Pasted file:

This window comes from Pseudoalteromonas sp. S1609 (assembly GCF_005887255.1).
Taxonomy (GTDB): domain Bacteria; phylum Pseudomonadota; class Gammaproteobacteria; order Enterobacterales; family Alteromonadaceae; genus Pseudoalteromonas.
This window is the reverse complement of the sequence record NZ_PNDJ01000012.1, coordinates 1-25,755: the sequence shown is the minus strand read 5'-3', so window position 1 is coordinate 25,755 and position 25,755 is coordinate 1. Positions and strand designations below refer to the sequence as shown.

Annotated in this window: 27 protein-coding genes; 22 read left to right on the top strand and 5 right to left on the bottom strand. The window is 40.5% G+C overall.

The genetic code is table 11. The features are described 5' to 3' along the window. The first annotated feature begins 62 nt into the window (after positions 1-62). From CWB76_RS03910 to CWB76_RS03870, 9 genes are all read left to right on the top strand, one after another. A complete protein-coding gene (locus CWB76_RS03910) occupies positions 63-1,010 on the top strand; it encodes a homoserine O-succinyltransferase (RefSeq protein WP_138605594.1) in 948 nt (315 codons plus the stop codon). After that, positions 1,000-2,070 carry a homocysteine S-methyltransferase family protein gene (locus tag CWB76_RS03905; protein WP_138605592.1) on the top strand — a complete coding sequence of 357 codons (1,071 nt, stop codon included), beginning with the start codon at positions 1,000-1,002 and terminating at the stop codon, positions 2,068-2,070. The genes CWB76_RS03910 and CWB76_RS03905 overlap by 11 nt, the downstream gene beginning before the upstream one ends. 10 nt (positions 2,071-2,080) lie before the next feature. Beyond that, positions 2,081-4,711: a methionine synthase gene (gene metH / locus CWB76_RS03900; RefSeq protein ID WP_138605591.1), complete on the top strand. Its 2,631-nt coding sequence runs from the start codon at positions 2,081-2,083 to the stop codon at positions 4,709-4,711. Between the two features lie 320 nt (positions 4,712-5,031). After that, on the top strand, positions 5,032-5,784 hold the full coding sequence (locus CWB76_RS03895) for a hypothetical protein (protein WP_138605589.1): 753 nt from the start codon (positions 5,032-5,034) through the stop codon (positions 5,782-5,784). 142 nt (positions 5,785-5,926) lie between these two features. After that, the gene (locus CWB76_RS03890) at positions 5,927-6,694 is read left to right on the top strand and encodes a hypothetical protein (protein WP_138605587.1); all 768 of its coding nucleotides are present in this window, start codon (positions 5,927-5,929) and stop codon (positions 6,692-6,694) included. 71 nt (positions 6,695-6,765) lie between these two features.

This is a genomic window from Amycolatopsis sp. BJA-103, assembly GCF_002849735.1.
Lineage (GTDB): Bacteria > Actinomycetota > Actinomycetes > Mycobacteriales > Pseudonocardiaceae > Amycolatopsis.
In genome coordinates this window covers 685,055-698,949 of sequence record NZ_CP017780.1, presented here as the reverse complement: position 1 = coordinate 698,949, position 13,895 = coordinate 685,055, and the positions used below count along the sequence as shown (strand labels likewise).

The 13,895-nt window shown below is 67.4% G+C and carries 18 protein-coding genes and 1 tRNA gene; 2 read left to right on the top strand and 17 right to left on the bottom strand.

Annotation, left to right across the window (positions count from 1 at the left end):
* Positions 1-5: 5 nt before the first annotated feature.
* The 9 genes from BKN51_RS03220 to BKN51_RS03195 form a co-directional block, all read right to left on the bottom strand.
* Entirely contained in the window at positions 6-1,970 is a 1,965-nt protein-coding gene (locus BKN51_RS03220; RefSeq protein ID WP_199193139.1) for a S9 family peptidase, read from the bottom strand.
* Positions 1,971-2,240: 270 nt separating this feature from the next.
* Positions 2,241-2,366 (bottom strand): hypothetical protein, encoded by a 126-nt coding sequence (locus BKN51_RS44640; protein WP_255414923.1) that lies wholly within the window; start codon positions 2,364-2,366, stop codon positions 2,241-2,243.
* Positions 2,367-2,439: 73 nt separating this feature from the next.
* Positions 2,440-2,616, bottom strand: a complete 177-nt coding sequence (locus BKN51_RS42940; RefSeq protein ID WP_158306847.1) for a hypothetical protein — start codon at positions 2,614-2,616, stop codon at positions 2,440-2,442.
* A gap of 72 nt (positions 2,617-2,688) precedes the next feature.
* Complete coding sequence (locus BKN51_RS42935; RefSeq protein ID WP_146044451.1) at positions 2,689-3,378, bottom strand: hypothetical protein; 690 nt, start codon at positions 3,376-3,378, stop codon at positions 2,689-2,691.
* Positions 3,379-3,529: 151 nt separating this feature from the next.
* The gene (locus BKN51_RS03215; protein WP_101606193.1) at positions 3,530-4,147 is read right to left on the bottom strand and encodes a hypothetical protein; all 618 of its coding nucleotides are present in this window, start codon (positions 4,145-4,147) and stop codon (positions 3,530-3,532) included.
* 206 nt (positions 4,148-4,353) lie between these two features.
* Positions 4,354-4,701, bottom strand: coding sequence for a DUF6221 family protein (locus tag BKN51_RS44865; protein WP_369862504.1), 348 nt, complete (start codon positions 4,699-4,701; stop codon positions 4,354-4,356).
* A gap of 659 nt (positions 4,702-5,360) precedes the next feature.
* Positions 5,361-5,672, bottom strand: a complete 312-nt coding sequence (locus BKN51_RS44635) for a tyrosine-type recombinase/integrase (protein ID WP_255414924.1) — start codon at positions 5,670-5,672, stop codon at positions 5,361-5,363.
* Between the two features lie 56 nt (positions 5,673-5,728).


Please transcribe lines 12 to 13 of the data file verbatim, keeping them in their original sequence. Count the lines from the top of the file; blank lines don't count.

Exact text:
* The 9 genes from BKN51_RS03220 to BKN51_RS03195 form a co-directional block, all read right to left on the bottom strand.
* Entirely contained in the window at positions 6-1,970 is a 1,965-nt protein-coding gene (locus BKN51_RS03220; RefSeq protein ID WP_199193139.1) for a S9 family peptidase, read from the bottom strand.